Has perfectionism been your long suffering companion?
Have you ever been put off from starting or completing something because you were afraid you wouldn’t be able to do it ‘perfectly’?
There is nothing wrong with aiming for the best possible outcome, but there are downsides to perfectionism. Those of us with perfectionist tendencies, can put an awful amount of pressure on ourselves trying to obtain exceptionally high standards. If we are not careful, this constant pursuit of perfection can have a detrimental effect on our stress levels and a negative impact on our health and wellbeing.
My first blog post will explore some of the perils of perfectionism.
The perils of perfectionism
- Feeling a fraud
Feeling a fraud appears to disproportionately affect women. Often referred to as ‘imposter syndrome’ it relates to the fear that others are going to find out that we are not the person we would like them to think we are.
You may have worked really hard to achieve that promotion and keep on receiving praise about the wonderful job you are doing. However, you keep on having thoughts like ‘any moment now, they are going to realise that I am not up to the job!”.
- Inflexible or overgeneralised high standards
Perfectionists often have unrealistic expectations and rigid beliefs. For example, you may find yourself starting a lot of sentences with: ‘should’/’must’/’got to’/’have to’. This could apply to the expectations you have of yourself and other people.
- Fear of failure leading to rejection, criticism or disapproval
This fear of failure can lead to perfectionists blowing things out of proportion and, as the old saying goes, “making mountains out of molehills”. For example, your fear of delivering a less than perfect presentation leads you down the road of convincing yourself that you will lose your job and overnight become homeless if you are not able to deliver the perfect pitch.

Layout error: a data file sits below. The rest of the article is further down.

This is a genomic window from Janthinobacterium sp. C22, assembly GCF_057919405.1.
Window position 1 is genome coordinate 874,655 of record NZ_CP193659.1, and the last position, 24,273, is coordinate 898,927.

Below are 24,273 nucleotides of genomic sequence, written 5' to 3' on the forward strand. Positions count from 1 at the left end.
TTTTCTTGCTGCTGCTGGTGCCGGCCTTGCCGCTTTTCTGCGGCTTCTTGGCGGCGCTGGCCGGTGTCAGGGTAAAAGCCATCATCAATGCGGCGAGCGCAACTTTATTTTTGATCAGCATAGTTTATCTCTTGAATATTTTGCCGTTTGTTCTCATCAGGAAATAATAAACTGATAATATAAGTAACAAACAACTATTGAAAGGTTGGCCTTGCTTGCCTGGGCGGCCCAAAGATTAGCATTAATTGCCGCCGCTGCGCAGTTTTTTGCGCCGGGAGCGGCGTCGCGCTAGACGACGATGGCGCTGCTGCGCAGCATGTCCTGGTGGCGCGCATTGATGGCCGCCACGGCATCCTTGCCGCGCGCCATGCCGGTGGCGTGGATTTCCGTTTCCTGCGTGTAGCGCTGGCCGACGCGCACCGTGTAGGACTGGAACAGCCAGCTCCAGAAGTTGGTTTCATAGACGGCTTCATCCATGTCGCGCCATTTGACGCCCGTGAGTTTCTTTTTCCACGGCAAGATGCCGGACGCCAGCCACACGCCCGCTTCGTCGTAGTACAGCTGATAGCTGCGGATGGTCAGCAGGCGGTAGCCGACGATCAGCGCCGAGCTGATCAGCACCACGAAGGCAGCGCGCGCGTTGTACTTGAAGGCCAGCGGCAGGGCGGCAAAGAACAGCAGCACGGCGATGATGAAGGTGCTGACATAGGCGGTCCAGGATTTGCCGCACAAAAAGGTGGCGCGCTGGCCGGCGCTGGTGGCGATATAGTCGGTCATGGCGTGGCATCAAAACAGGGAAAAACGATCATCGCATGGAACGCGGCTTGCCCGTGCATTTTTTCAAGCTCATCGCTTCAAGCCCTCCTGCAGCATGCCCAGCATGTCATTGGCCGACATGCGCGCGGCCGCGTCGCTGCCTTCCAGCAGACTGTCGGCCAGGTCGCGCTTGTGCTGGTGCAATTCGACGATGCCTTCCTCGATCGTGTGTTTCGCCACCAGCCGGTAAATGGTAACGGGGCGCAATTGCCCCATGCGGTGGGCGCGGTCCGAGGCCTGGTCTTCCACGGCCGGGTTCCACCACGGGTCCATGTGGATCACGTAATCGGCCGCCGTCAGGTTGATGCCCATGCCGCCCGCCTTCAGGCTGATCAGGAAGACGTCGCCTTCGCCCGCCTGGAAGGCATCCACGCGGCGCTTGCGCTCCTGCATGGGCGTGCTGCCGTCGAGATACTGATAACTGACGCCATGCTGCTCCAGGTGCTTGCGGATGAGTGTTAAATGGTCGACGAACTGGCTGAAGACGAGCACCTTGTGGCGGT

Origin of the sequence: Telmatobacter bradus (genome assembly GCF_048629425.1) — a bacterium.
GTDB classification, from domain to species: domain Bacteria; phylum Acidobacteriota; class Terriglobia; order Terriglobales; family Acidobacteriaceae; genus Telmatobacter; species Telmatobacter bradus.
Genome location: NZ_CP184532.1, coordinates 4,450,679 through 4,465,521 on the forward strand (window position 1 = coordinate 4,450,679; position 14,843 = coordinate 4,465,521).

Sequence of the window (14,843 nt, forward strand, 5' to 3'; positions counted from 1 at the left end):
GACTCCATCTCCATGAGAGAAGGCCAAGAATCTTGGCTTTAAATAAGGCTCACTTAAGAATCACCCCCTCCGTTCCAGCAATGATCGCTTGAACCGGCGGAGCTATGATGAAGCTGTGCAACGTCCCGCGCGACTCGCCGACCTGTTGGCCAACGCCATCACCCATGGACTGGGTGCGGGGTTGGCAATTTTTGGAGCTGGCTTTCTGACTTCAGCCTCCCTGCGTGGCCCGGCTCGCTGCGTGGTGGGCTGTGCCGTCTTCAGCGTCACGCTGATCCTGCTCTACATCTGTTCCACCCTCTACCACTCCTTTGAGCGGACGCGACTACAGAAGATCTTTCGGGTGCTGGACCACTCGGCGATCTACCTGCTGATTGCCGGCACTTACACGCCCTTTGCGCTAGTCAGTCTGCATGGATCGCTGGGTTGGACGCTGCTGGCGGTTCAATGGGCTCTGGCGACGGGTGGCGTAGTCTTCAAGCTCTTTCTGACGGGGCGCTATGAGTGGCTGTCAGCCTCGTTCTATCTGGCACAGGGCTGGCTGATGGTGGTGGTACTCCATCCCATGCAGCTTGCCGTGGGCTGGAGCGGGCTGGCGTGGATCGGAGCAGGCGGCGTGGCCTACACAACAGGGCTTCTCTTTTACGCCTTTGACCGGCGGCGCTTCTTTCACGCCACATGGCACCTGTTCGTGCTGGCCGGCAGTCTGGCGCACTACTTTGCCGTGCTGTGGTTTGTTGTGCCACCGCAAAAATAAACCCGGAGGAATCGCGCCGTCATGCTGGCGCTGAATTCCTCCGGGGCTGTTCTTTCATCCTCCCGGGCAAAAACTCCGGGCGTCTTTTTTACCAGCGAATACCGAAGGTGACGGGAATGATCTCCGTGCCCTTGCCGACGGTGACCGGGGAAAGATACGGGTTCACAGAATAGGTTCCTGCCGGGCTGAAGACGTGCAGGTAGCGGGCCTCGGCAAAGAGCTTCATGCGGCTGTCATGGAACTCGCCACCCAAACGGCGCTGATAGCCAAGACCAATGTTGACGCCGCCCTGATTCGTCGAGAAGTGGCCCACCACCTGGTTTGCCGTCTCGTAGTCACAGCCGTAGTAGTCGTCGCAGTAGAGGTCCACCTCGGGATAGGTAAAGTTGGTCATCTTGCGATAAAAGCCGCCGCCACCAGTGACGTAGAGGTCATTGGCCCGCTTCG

Perfectionism is often a cause of procrastination. You may spend too long on tasks trying to get them ‘just right’, go very slowly to avoid making any mistakes, or avoid the task all together if you think you may do a less-than-perfect job.
- Not learning or focussing on avoiding error
Without trying new things, you will not be able to learn from experience and change. If you procrastinate, not wanting to put yourself in a position where you could make a mistake, you are likely to avoid situations and learning opportunities.
- High levels of anxiety before, during and after a performance
Perfectionists may dread making mistakes, particularly in situations where they feel their credibility is at stake. For example, a perfectionist may dread being exposed as a ‘phoney’ if they are not able to perform perfectly and will point out the smallest imperfections in their performance.
If your self-worth is linked to you achieving these unrealistically high standards, then you are bound to feel low when things don’t go as you planned. One of the best pieces of advice I received from a manager who could see I was putting unnecessarily high expectations on myself, was: “Sometimes good enough, is good enough.”
If any of the points in this article resonate with you, please do not despair as help is at hand. Now that I have finally overcome my procrastination about blogging, I am determined to write more! Please look out for my future blog posts on www.mandymurdoch.co.uk, where I plan to share with you my knowledge of psychological coaching techniques and tips for changing unhelpful thinking patterns into more helpful ways of thinking. Here’s to a happy and healthy 2019!
Do contact me if this is something that resonates and you’d like to see if I can help.